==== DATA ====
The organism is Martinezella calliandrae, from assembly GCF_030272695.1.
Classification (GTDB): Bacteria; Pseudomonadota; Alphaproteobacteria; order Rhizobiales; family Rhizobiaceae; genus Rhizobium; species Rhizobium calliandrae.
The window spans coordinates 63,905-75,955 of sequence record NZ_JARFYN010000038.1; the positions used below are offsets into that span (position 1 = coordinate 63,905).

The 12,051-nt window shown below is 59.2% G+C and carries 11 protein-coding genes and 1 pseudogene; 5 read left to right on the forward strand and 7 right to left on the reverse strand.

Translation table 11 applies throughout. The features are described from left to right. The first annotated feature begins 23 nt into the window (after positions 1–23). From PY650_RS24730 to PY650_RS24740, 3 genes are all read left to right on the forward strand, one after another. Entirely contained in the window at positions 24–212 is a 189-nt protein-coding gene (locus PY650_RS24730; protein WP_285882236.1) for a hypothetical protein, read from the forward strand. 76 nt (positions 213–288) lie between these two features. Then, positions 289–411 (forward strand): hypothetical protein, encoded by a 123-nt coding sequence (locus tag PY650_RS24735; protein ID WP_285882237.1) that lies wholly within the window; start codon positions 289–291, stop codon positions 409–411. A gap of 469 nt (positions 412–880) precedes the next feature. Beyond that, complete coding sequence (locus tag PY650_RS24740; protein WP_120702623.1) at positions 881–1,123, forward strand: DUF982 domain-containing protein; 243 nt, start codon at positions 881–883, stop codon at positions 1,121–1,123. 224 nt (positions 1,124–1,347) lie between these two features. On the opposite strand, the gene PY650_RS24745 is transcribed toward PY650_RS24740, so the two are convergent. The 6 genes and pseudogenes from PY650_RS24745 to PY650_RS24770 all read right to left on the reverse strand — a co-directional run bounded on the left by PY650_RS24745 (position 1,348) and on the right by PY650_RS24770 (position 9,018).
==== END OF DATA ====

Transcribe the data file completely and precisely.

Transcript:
The organism is Martinezella calliandrae, from assembly GCF_030272695.1.
Classification (GTDB): Bacteria; Pseudomonadota; Alphaproteobacteria; order Rhizobiales; family Rhizobiaceae; genus Rhizobium; species Rhizobium calliandrae.
The window spans coordinates 63,905-75,955 of sequence record NZ_JARFYN010000038.1; the positions used below are offsets into that span (position 1 = coordinate 63,905).

The 12,051-nt window shown below is 59.2% G+C and carries 11 protein-coding genes and 1 pseudogene; 5 read left to right on the forward strand and 7 right to left on the reverse strand.

Translation table 11 applies throughout. The features are described from left to right. The first annotated feature begins 23 nt into the window (after positions 1–23). From PY650_RS24730 to PY650_RS24740, 3 genes are all read left to right on the forward strand, one after another. Entirely contained in the window at positions 24–212 is a 189-nt protein-coding gene (locus PY650_RS24730; protein WP_285882236.1) for a hypothetical protein, read from the forward strand. 76 nt (positions 213–288) lie between these two features. Then, positions 289–411 (forward strand): hypothetical protein, encoded by a 123-nt coding sequence (locus tag PY650_RS24735; protein ID WP_285882237.1) that lies wholly within the window; start codon positions 289–291, stop codon positions 409–411. A gap of 469 nt (positions 412–880) precedes the next feature. Beyond that, complete coding sequence (locus tag PY650_RS24740; protein WP_120702623.1) at positions 881–1,123, forward strand: DUF982 domain-containing protein; 243 nt, start codon at positions 881–883, stop codon at positions 1,121–1,123. 224 nt (positions 1,124–1,347) lie between these two features. On the opposite strand, the gene PY650_RS24745 is transcribed toward PY650_RS24740, so the two are convergent. The 6 genes and pseudogenes from PY650_RS24745 to PY650_RS24770 all read right to left on the reverse strand — a co-directional run bounded on the left by PY650_RS24745 (position 1,348) and on the right by PY650_RS24770 (position 9,018).